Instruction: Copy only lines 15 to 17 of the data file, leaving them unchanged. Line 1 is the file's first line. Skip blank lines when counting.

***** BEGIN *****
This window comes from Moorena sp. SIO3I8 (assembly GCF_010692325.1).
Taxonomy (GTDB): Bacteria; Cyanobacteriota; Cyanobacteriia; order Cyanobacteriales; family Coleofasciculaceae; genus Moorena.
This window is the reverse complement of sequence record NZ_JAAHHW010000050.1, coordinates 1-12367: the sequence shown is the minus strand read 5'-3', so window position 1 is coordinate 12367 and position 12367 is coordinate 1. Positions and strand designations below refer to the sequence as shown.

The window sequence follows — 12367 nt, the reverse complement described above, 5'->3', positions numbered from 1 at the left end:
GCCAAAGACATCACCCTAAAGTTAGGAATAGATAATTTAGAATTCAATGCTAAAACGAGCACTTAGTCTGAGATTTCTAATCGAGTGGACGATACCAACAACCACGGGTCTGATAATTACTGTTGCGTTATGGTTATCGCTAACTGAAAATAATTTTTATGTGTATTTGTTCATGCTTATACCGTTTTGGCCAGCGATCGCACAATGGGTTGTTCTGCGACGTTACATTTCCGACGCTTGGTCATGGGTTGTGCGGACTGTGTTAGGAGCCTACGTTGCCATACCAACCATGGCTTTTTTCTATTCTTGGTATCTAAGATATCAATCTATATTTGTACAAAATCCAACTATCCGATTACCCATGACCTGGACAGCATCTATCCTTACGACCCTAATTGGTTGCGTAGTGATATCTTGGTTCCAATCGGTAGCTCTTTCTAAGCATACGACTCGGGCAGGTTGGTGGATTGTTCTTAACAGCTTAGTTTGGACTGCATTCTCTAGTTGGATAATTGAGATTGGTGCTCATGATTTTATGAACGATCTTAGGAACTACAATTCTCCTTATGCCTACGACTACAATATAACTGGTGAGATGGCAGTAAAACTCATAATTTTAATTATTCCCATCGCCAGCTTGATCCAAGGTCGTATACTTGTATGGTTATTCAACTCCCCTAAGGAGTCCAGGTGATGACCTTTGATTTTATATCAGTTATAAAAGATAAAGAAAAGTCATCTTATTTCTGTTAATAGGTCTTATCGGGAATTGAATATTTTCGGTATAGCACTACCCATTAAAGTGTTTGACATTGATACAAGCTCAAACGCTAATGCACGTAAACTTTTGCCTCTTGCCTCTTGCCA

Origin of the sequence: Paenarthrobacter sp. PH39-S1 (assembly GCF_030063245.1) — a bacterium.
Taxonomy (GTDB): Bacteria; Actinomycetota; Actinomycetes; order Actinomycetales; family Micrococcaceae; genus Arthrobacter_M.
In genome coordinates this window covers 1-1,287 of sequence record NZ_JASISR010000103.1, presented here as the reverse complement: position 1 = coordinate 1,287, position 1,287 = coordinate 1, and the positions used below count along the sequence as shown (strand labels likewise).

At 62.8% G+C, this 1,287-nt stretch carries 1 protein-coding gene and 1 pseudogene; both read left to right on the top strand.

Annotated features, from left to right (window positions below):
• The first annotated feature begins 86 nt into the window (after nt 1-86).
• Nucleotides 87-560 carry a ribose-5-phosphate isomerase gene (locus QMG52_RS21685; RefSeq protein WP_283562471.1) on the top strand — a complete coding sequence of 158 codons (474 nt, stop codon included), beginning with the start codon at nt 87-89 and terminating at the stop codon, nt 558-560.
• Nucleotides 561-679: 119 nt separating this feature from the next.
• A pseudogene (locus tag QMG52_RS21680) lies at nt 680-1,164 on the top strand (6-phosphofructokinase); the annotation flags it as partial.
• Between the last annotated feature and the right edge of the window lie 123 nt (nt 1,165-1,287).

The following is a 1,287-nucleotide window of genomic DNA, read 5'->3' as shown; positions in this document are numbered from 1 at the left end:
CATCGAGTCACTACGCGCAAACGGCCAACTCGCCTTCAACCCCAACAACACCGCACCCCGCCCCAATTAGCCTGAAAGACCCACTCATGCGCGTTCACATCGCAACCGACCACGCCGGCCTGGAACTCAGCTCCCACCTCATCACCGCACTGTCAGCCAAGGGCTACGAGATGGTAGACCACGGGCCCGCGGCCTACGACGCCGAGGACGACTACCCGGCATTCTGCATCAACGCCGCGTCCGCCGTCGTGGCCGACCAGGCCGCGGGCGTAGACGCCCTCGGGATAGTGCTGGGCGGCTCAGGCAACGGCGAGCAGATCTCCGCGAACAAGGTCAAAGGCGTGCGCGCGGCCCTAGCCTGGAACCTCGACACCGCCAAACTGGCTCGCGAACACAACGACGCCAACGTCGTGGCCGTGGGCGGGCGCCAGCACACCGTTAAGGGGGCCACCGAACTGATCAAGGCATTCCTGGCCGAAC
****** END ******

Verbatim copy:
• Between the last annotated feature and the right edge of the window lie 123 nt (nt 1,165-1,287).

The following is a 1,287-nucleotide window of genomic DNA, read 5'->3' as shown; positions in this document are numbered from 1 at the left end:
CATCGAGTCACTACGCGCAAACGGCCAACTCGCCTTCAACCCCAACAACACCGCACCCCGCCCCAATTAGCCTGAAAGACCCACTCATGCGCGTTCACATCGCAACCGACCACGCCGGCCTGGAACTCAGCTCCCACCTCATCACCGCACTGTCAGCCAAGGGCTACGAGATGGTAGACCACGGGCCCGCGGCCTACGACGCCGAGGACGACTACCCGGCATTCTGCATCAACGCCGCGTCCGCCGTCGTGGCCGACCAGGCCGCGGGCGTAGACGCCCTCGGGATAGTGCTGGGCGGCTCAGGCAACGGCGAGCAGATCTCCGCGAACAAGGTCAAAGGCGTGCGCGCGGCCCTAGCCTGGAACCTCGACACCGCCAAACTGGCTCGCGAACACAACGACGCCAACGTCGTGGCCGTGGGCGGGCGCCAGCACACCGTTAAGGGGGCCACCGAACTGATCAAGGCATTCCTGGCCGAAC